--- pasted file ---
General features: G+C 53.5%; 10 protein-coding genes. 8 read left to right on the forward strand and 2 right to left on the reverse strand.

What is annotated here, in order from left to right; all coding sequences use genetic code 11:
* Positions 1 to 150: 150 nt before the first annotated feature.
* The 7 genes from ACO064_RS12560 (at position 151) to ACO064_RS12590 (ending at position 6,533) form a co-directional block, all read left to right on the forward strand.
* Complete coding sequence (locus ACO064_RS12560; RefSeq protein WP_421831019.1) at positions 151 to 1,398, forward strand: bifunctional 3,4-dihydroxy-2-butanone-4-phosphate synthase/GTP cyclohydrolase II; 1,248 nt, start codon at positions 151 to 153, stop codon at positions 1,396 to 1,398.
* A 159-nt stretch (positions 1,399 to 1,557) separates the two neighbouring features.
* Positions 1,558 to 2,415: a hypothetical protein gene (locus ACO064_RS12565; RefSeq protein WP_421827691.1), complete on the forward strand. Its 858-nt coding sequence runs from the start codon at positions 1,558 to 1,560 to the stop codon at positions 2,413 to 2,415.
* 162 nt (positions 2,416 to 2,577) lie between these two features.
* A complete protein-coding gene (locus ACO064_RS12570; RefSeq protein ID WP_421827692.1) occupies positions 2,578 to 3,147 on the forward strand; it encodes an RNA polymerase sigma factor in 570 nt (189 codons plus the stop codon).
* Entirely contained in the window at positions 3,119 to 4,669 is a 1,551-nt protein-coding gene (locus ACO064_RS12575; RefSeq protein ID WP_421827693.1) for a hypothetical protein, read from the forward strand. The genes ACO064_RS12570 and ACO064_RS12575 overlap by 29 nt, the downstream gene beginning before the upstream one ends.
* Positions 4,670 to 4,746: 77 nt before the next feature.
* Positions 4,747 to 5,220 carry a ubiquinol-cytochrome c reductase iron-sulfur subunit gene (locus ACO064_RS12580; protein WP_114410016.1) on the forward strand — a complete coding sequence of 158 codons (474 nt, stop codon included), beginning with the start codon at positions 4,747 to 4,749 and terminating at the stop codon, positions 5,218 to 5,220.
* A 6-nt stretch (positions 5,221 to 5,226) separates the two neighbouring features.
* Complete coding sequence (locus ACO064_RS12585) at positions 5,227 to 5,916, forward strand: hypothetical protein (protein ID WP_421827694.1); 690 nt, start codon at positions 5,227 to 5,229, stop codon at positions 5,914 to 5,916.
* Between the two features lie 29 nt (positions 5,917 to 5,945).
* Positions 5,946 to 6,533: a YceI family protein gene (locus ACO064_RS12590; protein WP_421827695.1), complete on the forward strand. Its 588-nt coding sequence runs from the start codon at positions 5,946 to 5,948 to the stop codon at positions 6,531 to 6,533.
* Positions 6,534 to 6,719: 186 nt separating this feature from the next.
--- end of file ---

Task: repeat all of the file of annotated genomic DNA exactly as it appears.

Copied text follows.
General features: G+C 53.5%; 10 protein-coding genes. 8 read left to right on the forward strand and 2 right to left on the reverse strand.

What is annotated here, in order from left to right; all coding sequences use genetic code 11:
* Positions 1 to 150: 150 nt before the first annotated feature.
* The 7 genes from ACO064_RS12560 (at position 151) to ACO064_RS12590 (ending at position 6,533) form a co-directional block, all read left to right on the forward strand.
* Complete coding sequence (locus ACO064_RS12560; RefSeq protein WP_421831019.1) at positions 151 to 1,398, forward strand: bifunctional 3,4-dihydroxy-2-butanone-4-phosphate synthase/GTP cyclohydrolase II; 1,248 nt, start codon at positions 151 to 153, stop codon at positions 1,396 to 1,398.
* A 159-nt stretch (positions 1,399 to 1,557) separates the two neighbouring features.
* Positions 1,558 to 2,415: a hypothetical protein gene (locus ACO064_RS12565; RefSeq protein WP_421827691.1), complete on the forward strand. Its 858-nt coding sequence runs from the start codon at positions 1,558 to 1,560 to the stop codon at positions 2,413 to 2,415.
* 162 nt (positions 2,416 to 2,577) lie between these two features.
* A complete protein-coding gene (locus ACO064_RS12570; RefSeq protein ID WP_421827692.1) occupies positions 2,578 to 3,147 on the forward strand; it encodes an RNA polymerase sigma factor in 570 nt (189 codons plus the stop codon).
* Entirely contained in the window at positions 3,119 to 4,669 is a 1,551-nt protein-coding gene (locus ACO064_RS12575; RefSeq protein ID WP_421827693.1) for a hypothetical protein, read from the forward strand. The genes ACO064_RS12570 and ACO064_RS12575 overlap by 29 nt, the downstream gene beginning before the upstream one ends.
* Positions 4,670 to 4,746: 77 nt before the next feature.
* Positions 4,747 to 5,220 carry a ubiquinol-cytochrome c reductase iron-sulfur subunit gene (locus ACO064_RS12580; protein WP_114410016.1) on the forward strand — a complete coding sequence of 158 codons (474 nt, stop codon included), beginning with the start codon at positions 4,747 to 4,749 and terminating at the stop codon, positions 5,218 to 5,220.
* A 6-nt stretch (positions 5,221 to 5,226) separates the two neighbouring features.
* Complete coding sequence (locus ACO064_RS12585) at positions 5,227 to 5,916, forward strand: hypothetical protein (protein ID WP_421827694.1); 690 nt, start codon at positions 5,227 to 5,229, stop codon at positions 5,914 to 5,916.
* Between the two features lie 29 nt (positions 5,917 to 5,945).
* Positions 5,946 to 6,533: a YceI family protein gene (locus ACO064_RS12590; protein WP_421827695.1), complete on the forward strand. Its 588-nt coding sequence runs from the start codon at positions 5,946 to 5,948 to the stop codon at positions 6,531 to 6,533.
* Positions 6,534 to 6,719: 186 nt separating this feature from the next.